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Kids Losing Sleep are gaining hits 

The Halifax four-piece drops the ultimate emo-pop soundtrack for early adulthood.

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Kids Losing Sleep EP release show
w/Sundae Girl, Social Smokers Club
Dec 13 , The Seahorse Tavern, 2037 Gottingen Street, 10pm-2am, $12


The four BFFs in Kids Losing Sleep wanna set the record straight: Though they stan Katy Perry and were raised on bands like Sum 41, they're not just another pop-punk band. "We're emo pop," says Brycen Gunn, the band's bassist, as Owen Williams (guitar/vocals) and Jarod Gallant (guitar/vocals) both nod and smile, serious but also joking. "That's why I shy away from the pop-punk aspect of it: I'd rather have the youthfulness of it through a filter that allows more maturity."

Along with Zach Hazelwood on drums, the group of pals are pretty much always either hanging out or making music or both (they all live in the same apartment building). As the dudes barrel towards their mid-twenties, it makes sense that their songwriting—and band ethos—has grown along with them: "Subject-matter wise, you could draw a line to early 2000s pop-punk but I think if you dig a little deeper into it, it's a different approach to those same subjects," Williams says. "When I go back and listen to a lot of stuff that I loved—and still really love—sometimes it sounds a little surface-level: Even sonically, the music can sound shallow. So I think we try to do a similar thing but take it a little farther."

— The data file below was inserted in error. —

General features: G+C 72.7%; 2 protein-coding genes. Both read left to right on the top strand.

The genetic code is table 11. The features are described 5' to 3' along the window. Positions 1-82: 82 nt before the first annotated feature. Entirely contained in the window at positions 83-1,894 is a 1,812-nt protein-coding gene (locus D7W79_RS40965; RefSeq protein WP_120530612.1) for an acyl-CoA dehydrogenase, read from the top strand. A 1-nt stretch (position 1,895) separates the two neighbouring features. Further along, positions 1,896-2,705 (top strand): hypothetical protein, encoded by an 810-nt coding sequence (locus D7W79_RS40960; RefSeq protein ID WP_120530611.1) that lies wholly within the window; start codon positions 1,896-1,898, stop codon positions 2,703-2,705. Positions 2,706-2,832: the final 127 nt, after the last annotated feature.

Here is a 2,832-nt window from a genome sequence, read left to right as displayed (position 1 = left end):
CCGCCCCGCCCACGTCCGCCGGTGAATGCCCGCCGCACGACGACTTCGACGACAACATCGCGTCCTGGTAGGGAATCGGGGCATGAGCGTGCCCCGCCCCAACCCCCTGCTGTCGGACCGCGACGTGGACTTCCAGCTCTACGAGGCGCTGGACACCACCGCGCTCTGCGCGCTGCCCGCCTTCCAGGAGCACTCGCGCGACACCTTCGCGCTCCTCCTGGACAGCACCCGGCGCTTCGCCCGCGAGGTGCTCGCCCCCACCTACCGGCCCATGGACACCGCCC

"We have a lot of feelings," Gunn says, laying across the table as the others laugh. The band's first EP, LOVES—a tight, seven-track effort with sparkling pop production and gang claps, produced by In Flight Safety's John Mullane—reflects this, with songs about breakups and feeling aimless.

"All the songs there is this aspect of love in them, and it's not just romantic love, it's not all that same kind of thing: As we all know, love is bigger than that, there's a lot of aspects to it," Gallant adds.

As Gunn sees it: "Our songs aren't written as if we're 16. We aren't 'woe is me' little shit-heads. For me it's just kind of the message of the band, that we're fucked up too—you're not the only one who feels that way or is dealing with that shit."

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